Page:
Digital Music Service to Pose New Challenge to Subscription Model

Digital Music Service to Pose New Challenge to Subscription Model


Adam Kidron, left, chief executive of Yonder, a music downloading service that will begin operating Monday, and Jim Heindlmeyer, chief operating officer, at their Manhattan offices.

To many in the music industry, Apple’s pending $3.2 billion deal for Beats Electronics, which emerged last week, suggested a watershed moment for streaming music by subscription. Once a marginal model, it is now being trumpeted as the future of consumption by Spotify, Rhapsody, Rdio and Beats’ own service, Beats Music.

But music by subscription also has doubters. Among them is Yonder, a small service opening this week with a very different model: selling specially licensed smartphones that allow users unlimited free downloads. Under this plan — sometimes called hard bundling — the cost of the music is hidden in the price of the phone.

Adam Kidron, chief executive of Yonder, said this has much greater potential than streaming by subscription, which despite becoming more prominent has remained a small part of the business. Last year such plans, which typically charge about $10 a month, attracted about six million customers in the United States.

“What we’re saying,” Mr. Kidron said in an interview, “is that we need a model that attracts the other 98 percent of people who are not paying.”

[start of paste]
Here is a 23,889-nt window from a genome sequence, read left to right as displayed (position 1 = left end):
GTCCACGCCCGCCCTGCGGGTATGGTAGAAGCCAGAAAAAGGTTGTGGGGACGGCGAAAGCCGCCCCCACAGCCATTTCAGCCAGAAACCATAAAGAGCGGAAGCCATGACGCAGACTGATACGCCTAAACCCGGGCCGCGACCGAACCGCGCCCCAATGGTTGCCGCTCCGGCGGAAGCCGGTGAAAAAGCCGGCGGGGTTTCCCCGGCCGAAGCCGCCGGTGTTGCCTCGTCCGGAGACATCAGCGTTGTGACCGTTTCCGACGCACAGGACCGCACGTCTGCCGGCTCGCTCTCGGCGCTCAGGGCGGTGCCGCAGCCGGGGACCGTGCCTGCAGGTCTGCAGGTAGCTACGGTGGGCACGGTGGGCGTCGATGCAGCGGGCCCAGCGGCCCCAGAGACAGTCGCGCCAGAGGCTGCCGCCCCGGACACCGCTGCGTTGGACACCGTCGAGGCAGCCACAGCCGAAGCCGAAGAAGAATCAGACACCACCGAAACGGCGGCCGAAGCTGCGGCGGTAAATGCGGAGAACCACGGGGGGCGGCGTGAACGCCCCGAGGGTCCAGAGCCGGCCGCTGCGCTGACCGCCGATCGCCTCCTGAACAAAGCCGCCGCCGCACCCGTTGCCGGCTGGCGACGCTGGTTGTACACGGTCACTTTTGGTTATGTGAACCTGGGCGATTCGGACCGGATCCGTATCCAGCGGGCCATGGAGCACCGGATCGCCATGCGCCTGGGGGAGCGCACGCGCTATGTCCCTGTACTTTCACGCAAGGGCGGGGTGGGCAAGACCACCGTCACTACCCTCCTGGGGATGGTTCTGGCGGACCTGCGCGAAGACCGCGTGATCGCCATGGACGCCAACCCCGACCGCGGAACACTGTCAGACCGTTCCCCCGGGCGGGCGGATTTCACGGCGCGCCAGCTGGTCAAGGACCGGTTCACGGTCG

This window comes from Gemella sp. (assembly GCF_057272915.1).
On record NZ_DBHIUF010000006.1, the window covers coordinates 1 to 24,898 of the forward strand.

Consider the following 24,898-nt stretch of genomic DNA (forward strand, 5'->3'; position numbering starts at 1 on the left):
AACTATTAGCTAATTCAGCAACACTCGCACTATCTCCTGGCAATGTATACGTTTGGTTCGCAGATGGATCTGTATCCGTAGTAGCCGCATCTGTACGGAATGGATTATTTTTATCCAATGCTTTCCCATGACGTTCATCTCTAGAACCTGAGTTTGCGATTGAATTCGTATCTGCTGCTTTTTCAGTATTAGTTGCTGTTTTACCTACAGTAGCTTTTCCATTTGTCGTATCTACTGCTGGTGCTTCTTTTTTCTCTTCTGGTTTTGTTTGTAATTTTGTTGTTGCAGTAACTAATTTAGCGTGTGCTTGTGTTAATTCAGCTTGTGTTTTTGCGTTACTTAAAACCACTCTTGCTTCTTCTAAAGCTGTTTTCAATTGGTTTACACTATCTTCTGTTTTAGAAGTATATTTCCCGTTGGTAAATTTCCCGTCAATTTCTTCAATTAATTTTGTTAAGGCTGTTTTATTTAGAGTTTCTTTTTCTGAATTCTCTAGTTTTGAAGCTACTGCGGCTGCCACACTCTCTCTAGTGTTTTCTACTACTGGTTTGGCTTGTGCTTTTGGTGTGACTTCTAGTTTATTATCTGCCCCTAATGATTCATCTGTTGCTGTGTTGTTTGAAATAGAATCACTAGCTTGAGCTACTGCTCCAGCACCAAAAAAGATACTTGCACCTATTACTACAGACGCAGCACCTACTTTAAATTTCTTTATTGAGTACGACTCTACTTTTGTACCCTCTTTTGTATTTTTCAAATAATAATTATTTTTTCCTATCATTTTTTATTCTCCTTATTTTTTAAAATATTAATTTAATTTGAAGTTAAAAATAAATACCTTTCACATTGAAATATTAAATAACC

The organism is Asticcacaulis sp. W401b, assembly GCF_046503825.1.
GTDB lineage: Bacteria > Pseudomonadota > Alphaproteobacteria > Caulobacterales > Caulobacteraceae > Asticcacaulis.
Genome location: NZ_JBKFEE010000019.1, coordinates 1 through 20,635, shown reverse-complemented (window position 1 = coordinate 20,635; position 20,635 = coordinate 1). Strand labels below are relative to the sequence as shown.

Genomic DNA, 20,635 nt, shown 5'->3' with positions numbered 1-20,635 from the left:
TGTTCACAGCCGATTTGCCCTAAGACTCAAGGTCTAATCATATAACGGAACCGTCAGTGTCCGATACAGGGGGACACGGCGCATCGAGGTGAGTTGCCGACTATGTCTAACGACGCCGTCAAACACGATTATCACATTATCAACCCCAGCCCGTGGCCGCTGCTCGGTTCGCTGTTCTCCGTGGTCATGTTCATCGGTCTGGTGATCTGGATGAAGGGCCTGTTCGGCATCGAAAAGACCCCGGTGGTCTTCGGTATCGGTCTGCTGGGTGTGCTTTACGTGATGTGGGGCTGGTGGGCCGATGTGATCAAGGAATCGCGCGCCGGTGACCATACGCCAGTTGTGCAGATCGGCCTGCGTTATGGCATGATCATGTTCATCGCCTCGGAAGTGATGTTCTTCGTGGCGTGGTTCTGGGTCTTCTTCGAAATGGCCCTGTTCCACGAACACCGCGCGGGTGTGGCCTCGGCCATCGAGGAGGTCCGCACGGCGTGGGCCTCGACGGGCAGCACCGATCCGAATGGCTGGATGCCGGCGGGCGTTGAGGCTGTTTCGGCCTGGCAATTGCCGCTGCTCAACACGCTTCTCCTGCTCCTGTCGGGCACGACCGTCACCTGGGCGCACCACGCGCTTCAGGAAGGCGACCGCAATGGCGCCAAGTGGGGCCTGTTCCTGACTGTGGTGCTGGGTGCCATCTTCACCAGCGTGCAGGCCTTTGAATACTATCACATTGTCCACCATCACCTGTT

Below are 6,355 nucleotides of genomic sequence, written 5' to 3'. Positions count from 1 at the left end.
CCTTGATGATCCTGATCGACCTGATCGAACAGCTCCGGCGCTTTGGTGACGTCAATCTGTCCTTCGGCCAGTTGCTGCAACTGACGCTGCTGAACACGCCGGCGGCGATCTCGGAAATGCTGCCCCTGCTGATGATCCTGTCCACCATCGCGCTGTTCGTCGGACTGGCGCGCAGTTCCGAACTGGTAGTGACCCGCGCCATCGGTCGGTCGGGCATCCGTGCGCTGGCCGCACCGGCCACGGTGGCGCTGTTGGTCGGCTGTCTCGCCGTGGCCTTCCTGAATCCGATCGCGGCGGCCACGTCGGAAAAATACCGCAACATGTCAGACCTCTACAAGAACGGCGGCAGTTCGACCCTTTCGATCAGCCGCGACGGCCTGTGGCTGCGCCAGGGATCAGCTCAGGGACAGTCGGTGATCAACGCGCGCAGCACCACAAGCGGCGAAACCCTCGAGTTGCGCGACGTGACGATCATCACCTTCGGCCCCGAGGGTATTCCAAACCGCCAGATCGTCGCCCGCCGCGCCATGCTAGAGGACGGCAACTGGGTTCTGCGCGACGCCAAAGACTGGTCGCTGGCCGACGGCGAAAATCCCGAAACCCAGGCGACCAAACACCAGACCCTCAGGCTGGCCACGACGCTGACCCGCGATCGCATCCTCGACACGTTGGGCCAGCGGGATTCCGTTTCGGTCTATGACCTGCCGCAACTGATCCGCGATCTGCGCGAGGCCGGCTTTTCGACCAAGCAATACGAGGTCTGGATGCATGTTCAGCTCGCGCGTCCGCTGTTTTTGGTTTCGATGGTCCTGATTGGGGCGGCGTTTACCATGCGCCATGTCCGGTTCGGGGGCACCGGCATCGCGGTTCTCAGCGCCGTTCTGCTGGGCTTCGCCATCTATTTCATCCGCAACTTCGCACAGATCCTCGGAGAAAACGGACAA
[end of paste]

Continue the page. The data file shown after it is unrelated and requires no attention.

The hard-bundled model, however, has a checkered history. In 2008, Nokia’s Comes With Music offered free music downloads with certain phones, but the plan drew few customers and was withdrawn in most countries.

Blue-chip investors like News Corporation and Allen & Company later backed a similar effort by Mr. Kidron’s previous company, Beyond Oblivion. Yet the company fell apart in late 2011 before ever reaching the public, sinking $34 million in investment and becoming one of the most spectacular failures in digital music.

Now “humbled,” Mr. Kidron said Yonder is setting out with more modest plans, including raising less than 10 percent of the size of Beyond Oblivion’s investment. While that company employed about 70 engineers, for example, much of the work to build Yonder, which is made for Android devices, was farmed out. Seed money came from Cliff Burnstein, a powerful music manager whose company, Q Prime, works with superstar acts like Metallica and the Red Hot Chili Peppers.

In a further challenge to Yonder, a deal between Apple and Beats could mean a major marketing lift for subscription. Google has already entered the market with its own service, and Amazon is said to be trying to negotiate streaming licenses with record companies.

To prove its model, Yonder will try to sell just 10,000 devices containing its service, including unlocked models of HTC’s One phone, the M7 ($479) and M8 ($679). If the plan succeeds, the company hopes to make large-scale deals with manufacturers for phones around the world carrying licenses granted by music companies.